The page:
Pea and ham soup recipe

The classic pea and ham soup is a family favourite especially in the colder months. This recipe is packed with flavour and is a great way to sneak some vegetables into your diet without even knowing that they are there.

This dish in turn proves to be great for the little ones who are always hesitant to eat their greens.

While this dish does have a long cook time it is super simple to make and can be made early in the day and you don’t have to worry about it until dinner time. So to not keep you waiting any longer below is our amazing pea and ham soup recipe.

Pea and ham soup
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5 from 1 vote

Pea and ham soup recipe

A classic soup recipe perfect for winter
Prep Time20 minutes
Cook Time1 hour 30 minutes
Course: Soup
Cuisine: British
Keyword: pea and ham soup, soup
Servings: 8 servings
Calories: 374kcal


  • 450 grams of diced ham
  • 3 cloves of sliced garlic
  • 2 diced sticks of celery
  • 1/2 diced onion
  • 2 tablespoons of butter
  • 1 bay leef
  • 2 1/2 cups of water
  • 1 litre of chicken stock
  • 450 grams of dried split peas
  • salt and pepper for garnishing


  • Melt your butter in a large soup pot over medium to low heat.
  • Stir in your onion, garlic and celery.
  • Cook these ingredients slowly for about 5 to 8 minutes. The onion should be clear and not brown.
  • Mix in your ham, peas and bay leaf.
  • Pour in the chicken stock and water.
  • Stir to combine the mixture and simmer it over low heat until it starts to thicken.
  • Stir occasionally over 1 hour and 15 minutes of cooking time.
  • Serve the soup warm, garnished with salt and pepper.



The above video is to another recipe. 

History of pea and ham soup

Due to the low cost and nutritional value that pea soup has to offer, it has been a staple dish for many families throughout history. Typically the soup is made from dry peas that can range in colour from yellow to a grey green. Extra ingredients added would depend upon the geography of the cooking location and what resources were available at the time. Common additions include root vegetables and pork for an extra oomph of flavour.

Britain loves their peas and have been incorporated into many dishes throughout their history. The singular term for pea in Britain is referred to as “Pease”. Pease pudding was another low cost meal that had a high protein content. Dried peas are also able to be stored for a long period of time which was especially handy prior to the 19th century where there was no modern technology. With sailors on the water for prolonged periods of time they were able to make pea and ham soup by also salting the pork.

A lot of ye olde literature would refer to pea and ham soup as being the food of farmers and those who were stricken by poverty. However it is still very famous across the entire globe with many nations having their own interpretation of the meal.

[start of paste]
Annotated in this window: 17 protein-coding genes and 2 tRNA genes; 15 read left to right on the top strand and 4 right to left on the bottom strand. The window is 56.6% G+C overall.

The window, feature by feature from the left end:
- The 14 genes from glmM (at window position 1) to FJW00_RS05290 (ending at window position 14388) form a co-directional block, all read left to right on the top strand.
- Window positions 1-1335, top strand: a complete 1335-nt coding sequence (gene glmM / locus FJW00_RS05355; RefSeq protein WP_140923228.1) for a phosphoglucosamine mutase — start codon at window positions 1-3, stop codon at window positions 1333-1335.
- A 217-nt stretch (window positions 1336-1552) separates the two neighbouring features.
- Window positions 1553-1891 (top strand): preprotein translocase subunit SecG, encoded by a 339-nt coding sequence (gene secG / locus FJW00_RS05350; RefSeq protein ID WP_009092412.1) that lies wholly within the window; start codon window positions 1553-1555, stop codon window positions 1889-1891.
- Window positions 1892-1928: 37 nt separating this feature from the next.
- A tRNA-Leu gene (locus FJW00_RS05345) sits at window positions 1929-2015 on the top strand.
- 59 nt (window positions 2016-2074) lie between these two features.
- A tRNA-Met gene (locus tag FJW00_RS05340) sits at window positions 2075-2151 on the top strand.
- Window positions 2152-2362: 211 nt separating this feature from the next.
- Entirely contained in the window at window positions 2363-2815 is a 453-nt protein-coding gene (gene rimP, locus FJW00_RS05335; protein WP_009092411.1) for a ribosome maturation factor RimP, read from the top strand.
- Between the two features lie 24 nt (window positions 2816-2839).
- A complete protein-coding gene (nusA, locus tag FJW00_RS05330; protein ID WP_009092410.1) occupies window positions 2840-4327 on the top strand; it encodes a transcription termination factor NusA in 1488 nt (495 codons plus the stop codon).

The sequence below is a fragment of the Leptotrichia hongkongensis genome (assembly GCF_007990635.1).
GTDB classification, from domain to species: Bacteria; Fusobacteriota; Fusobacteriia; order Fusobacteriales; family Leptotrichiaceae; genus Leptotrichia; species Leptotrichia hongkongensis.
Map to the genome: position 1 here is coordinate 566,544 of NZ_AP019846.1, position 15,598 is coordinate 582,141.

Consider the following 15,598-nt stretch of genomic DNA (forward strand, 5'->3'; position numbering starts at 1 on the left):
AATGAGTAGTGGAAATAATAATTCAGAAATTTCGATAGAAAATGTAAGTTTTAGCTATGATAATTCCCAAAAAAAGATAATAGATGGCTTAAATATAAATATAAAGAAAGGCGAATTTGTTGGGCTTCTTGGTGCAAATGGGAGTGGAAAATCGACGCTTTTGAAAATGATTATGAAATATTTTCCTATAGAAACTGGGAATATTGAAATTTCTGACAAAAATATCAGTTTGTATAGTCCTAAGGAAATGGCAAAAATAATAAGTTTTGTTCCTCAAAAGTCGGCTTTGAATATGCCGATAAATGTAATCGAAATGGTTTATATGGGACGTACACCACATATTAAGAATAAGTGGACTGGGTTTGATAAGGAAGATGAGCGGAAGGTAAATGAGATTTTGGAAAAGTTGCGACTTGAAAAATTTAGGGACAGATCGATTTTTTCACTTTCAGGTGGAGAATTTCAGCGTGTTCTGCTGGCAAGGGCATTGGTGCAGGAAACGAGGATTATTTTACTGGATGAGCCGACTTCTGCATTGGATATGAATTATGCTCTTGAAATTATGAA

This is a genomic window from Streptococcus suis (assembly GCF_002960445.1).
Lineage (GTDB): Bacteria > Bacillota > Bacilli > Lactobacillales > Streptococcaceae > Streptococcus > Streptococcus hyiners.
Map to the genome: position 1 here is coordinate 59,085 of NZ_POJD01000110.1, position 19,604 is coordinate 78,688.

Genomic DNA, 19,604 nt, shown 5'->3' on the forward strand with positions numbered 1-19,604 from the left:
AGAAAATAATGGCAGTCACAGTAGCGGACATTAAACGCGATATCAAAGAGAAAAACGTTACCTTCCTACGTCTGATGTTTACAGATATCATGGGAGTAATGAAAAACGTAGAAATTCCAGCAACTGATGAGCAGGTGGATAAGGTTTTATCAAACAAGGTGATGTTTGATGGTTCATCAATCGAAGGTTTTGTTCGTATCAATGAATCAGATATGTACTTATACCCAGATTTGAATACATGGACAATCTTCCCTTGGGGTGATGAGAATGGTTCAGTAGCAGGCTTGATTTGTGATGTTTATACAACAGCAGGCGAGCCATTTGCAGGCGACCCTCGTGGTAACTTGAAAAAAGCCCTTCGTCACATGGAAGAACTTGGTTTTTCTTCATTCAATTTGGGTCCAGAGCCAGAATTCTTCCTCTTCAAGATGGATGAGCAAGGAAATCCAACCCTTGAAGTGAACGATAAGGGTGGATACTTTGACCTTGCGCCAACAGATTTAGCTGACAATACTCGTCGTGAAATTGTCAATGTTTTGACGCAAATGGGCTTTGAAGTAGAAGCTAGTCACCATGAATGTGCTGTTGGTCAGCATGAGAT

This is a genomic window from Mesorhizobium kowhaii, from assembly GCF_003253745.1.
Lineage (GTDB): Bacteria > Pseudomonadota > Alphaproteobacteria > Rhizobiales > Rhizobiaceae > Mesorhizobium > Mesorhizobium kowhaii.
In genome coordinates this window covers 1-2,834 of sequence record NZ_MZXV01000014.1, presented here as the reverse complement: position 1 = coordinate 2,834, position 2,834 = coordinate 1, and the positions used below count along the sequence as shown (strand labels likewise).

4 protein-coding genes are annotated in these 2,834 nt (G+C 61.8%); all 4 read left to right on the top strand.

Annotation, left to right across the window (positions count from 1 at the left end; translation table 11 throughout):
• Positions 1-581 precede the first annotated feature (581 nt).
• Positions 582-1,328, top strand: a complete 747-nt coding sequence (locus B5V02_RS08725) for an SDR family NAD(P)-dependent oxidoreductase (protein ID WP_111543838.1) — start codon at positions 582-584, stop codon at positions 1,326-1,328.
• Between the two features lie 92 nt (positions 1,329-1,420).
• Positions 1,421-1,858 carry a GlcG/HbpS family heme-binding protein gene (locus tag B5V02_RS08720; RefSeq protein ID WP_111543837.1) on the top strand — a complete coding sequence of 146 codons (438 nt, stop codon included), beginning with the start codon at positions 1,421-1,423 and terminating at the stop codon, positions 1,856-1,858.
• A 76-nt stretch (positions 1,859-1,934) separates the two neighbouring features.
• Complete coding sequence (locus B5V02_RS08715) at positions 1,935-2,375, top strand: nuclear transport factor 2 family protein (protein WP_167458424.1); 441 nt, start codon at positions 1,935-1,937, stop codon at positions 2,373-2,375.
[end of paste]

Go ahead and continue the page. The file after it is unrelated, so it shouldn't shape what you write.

Canada makes the soup with yellow coloured peas and is still very popular nationwide. Germany throws a lot of meats in their soup such as sausages, smoked pork and even bacon. This is then served with a piece of dark rye bread to enjoy every last drop. The Dutch have an interpretation of the meal and is known as Snert. Snert is more of a thicker stew than a soup and has a lot of pork and vegetables in it.

Health benefits of peas

While they may have been seen as a sign of poverty in the past, green peas are still a vegetable which means they are good for you. Not only are they packed full of goodness, they also aid in regulating various parts of your body to keep it in fit and fighting form. Below are just some of the many health benefits that peas have to offer.

They are a great source of protein

Protein is a great way to keep you feeling full and also helps muscle repair and growth. Peas are one of the best plant based sources for protein and they also come with a high amount of fibre in them. When you ingest protein into your body, it produces hormones to help you regulate your appetite which keeps you feeling full for longer.

They help maintain a healthy blood sugar level

Peas have many different properties in them that help maintain a health blood sugar level for your body. For starters they have a low GI which is an indication to how quickly you blood sugar rises after eating. Diets that consist of low GI foods prove to lower blood sugar in those individuals. The high fibre and protein levels are also a great way to maintain your blood sugar levels to a healthy level.

Mike Smith
Mike Smith
Executive Editor at Best in Australia. Mike has spent over a decade covering news related to business leaders and entrepreneurs around Australia and across the world. You can contact Mike here.
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